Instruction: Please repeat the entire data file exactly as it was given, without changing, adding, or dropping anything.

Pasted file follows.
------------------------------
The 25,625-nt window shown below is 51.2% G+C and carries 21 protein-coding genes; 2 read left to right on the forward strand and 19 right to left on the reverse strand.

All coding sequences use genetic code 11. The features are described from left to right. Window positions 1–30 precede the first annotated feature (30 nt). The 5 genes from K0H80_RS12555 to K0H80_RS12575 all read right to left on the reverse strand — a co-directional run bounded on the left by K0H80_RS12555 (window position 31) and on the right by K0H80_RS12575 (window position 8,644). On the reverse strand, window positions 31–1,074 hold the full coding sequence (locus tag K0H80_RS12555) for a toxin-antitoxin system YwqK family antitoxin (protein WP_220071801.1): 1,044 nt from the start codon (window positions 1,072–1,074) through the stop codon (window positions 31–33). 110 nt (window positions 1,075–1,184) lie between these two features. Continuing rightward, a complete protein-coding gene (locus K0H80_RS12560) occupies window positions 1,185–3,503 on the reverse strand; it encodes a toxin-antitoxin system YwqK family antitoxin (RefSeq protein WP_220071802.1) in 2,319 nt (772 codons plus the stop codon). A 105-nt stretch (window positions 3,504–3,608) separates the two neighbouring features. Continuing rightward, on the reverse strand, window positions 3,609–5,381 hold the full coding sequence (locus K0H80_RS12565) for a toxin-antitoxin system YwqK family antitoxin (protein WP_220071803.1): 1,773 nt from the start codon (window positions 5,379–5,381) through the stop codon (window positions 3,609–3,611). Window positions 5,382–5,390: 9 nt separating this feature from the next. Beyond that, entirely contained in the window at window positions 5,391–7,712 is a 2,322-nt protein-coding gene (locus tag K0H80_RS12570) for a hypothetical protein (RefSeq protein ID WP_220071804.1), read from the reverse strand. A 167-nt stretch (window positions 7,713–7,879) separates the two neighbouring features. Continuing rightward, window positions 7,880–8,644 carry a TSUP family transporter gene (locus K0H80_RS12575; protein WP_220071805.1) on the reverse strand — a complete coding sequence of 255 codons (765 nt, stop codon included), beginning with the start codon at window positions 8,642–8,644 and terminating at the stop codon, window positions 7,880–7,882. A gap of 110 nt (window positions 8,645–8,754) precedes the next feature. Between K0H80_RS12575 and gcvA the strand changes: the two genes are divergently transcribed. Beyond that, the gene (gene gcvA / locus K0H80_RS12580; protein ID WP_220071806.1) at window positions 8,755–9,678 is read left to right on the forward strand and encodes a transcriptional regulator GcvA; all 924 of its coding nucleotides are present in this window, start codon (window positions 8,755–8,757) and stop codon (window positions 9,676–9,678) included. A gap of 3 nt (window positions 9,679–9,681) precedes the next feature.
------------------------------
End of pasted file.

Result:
The 25,625-nt window shown below is 51.2% G+C and carries 21 protein-coding genes; 2 read left to right on the forward strand and 19 right to left on the reverse strand.

All coding sequences use genetic code 11. The features are described from left to right. Window positions 1–30 precede the first annotated feature (30 nt). The 5 genes from K0H80_RS12555 to K0H80_RS12575 all read right to left on the reverse strand — a co-directional run bounded on the left by K0H80_RS12555 (window position 31) and on the right by K0H80_RS12575 (window position 8,644). On the reverse strand, window positions 31–1,074 hold the full coding sequence (locus tag K0H80_RS12555) for a toxin-antitoxin system YwqK family antitoxin (protein WP_220071801.1): 1,044 nt from the start codon (window positions 1,072–1,074) through the stop codon (window positions 31–33). 110 nt (window positions 1,075–1,184) lie between these two features. Continuing rightward, a complete protein-coding gene (locus K0H80_RS12560) occupies window positions 1,185–3,503 on the reverse strand; it encodes a toxin-antitoxin system YwqK family antitoxin (RefSeq protein WP_220071802.1) in 2,319 nt (772 codons plus the stop codon). A 105-nt stretch (window positions 3,504–3,608) separates the two neighbouring features. Continuing rightward, on the reverse strand, window positions 3,609–5,381 hold the full coding sequence (locus K0H80_RS12565) for a toxin-antitoxin system YwqK family antitoxin (protein WP_220071803.1): 1,773 nt from the start codon (window positions 5,379–5,381) through the stop codon (window positions 3,609–3,611). Window positions 5,382–5,390: 9 nt separating this feature from the next. Beyond that, entirely contained in the window at window positions 5,391–7,712 is a 2,322-nt protein-coding gene (locus tag K0H80_RS12570) for a hypothetical protein (RefSeq protein ID WP_220071804.1), read from the reverse strand. A 167-nt stretch (window positions 7,713–7,879) separates the two neighbouring features. Continuing rightward, window positions 7,880–8,644 carry a TSUP family transporter gene (locus K0H80_RS12575; protein WP_220071805.1) on the reverse strand — a complete coding sequence of 255 codons (765 nt, stop codon included), beginning with the start codon at window positions 8,642–8,644 and terminating at the stop codon, window positions 7,880–7,882. A gap of 110 nt (window positions 8,645–8,754) precedes the next feature. Between K0H80_RS12575 and gcvA the strand changes: the two genes are divergently transcribed. Beyond that, the gene (gene gcvA / locus K0H80_RS12580; protein ID WP_220071806.1) at window positions 8,755–9,678 is read left to right on the forward strand and encodes a transcriptional regulator GcvA; all 924 of its coding nucleotides are present in this window, start codon (window positions 8,755–8,757) and stop codon (window positions 9,676–9,678) included. A gap of 3 nt (window positions 9,679–9,681) precedes the next feature.